Total Eyecare Under One Roof.

88 Yearsof Eye Care in Gujarat India.

Care With Compassion

Pioneer of Phako Emulsification Surgery in India (Since 1987).

Diva eye institute is gujarat's No 1 eye hospital which has been awarded with NABH (National accreditation Board of Hospitals)

Faq's

The Diva Eye institute has behind it a robust history of eighty years of eye care in the state of Gujarat.

FAQ for Diabetic Retinopathy.

Because there are so many diabetics in the United States, diabetic retinopathy is the leading cause of new cases of blindness among people aged 20 to 74 years. Approximately 5 to 10 percent of the general U.S. population has diabetes mellitus.
Most diabetic women can have a baby without an increase in retinopathy. In some patients, however, the retinopathy might worsen enough to require laser photocoagulation. In a few cases, vision might remain decreased. It is recommended that all patients be frequently monitored during pregnancy. Generally, this means a baseline examination and visits at least every three months.
Some studies have shown the patients with high blood pressure are more likely to have retinopathy. However, since high blood pressure alone can damage the eyes, heart, kidneys and brain, patients should keep their blood pressure under control and have it monitored regularly.
Patients with proliferative retinopathy might have normal vision but are still at high risk for imminent loss of vision due to hemorrhage or retinal detachment. Laser photocoagulation in these patients has been proven to be effective by the Diabetic Retinopathy Study.
Each case is different. In patients with advanced diabetic retinopathy, laser photocoagulation treatment is not as effective as it is in patients with early retinopathy. In many patients, the progression of retinopathy is delayed. But in others, the disease progresses despite the laser treatment or, by coincidence, at the same time as the treatment.
Studies have shown that most patients with proliferative retinopathy have hemorrhages at night while they sleep. There is no convincing evidence that exercise increases the number of hemorrhages. Moreover, exercise is important not only for general well-being, but also for controlling blood sugar levels. Each patient should continue routine exercise unless he or she notices hemorrhages frequently during exercise.
Yes. Patients with blurred vision from diabetic eye disease are very likely to have kidney disease and/or high blood pressure. They should be checked regularly by their primary healthcare practitioner.
If the retina is damaged, stronger glasses cannot return vision to normal. They do provide greater magnification, but they also force a patient to hold reading material closer to the face. Most patients who have a moderate degree of vision loss opt for a hand-held magnifier in addition to normal reading glasses, allowing for a more comfortable reading distance.

Some patients might be helped greatly by low vision aids. These are special magnifying devices that enable patients to make the best use of their remaining eyesight by enlarging objects.

For certain patients, telescopic devices might improve distance vision. These aids are available through your own ophthalmologist or through Wills Eye Hospital’s Low Vision Service.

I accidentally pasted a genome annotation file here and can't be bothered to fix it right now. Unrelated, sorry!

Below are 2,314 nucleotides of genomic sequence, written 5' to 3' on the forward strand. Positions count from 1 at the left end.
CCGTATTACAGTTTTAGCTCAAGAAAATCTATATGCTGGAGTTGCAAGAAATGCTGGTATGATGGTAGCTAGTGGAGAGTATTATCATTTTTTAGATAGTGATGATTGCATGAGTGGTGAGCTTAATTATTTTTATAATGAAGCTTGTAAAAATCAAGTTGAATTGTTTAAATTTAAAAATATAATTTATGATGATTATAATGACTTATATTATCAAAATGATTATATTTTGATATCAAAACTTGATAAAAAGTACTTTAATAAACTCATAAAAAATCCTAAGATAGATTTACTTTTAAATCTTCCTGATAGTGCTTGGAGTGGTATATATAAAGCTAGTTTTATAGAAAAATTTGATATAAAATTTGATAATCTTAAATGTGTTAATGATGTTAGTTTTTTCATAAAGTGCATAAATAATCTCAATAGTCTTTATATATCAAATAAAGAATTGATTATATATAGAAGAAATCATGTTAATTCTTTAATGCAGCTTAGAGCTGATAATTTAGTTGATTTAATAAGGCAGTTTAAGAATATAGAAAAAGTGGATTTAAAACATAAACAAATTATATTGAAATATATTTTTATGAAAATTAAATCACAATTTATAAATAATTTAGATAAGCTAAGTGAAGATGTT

There is no evidence that limiting the use of your eyes, avoiding television or bright light, taking vitamins or using sunglasses or any other devices can prevent diabetic retinopathy or its progression.
Currently, there is no evidence that diabetics who take aspirin are at greater risk of frequent eye hemorrhages. This was studied in the Early Treatment Diabetic Retinopathy Study.
Research into the basic mechanisms of retinopathy is ongoing. Doctors and scientists continue to study how the retina and choroid work and what changes occur during the aging process.

Research is also under way on means to control new blood vessel growth and blood vessel leakage.
There is financial aid for people whose best-corrected vision with glasses is 20/200 or worse in both eyes, or whose visual field is restricted to 10 degrees or less. They might be eligible for an additional income tax deduction as well as other financial and rehabilitative benefits to help them cope with vision loss.
A retinal detachment is a very serious problem that almost always causes blindness unless treated. The appearance of flashing lights, floating objects, in the affected eye may indicate a retinal tear and/or detachment. A curtain over a part of the vision is a sight of detached retina.

As one gets older, the vitreous, the clear gel-like substance that fills the inside of the eye, tends to shrink slightly and take on a more watery consistency. As this occurs the vitreous separates from the retina and may tear it.

Retinal tears increase the chance of developing a retinal detachment. Fluid vitreous, passing through the tear, seperates the retina from the back of the eye like wallpaper peeling off a wall. Laser surgery or cryotherapy (freezing) are often used to seal retinal tears to attempt to prevent detachment.

If the retina is detached, it must be repaired. There are four ways to do this:
  • Pneumatic retinopexy involves injecting a special gas bubble into the eye that pushes on the retina to seal the tear.
  • The scleral buckle procedure requires the fluid to be drained from under the retina before a flexible piece of silicone is sewn on the outer eye wall to give support to the tear while it heals.
  • Vitrectomy surgery removes the vitreous gel from the eye, replacing it with a gas bubble, which is slowly replaced by the body's fluids.
  • A combination fo some of the above.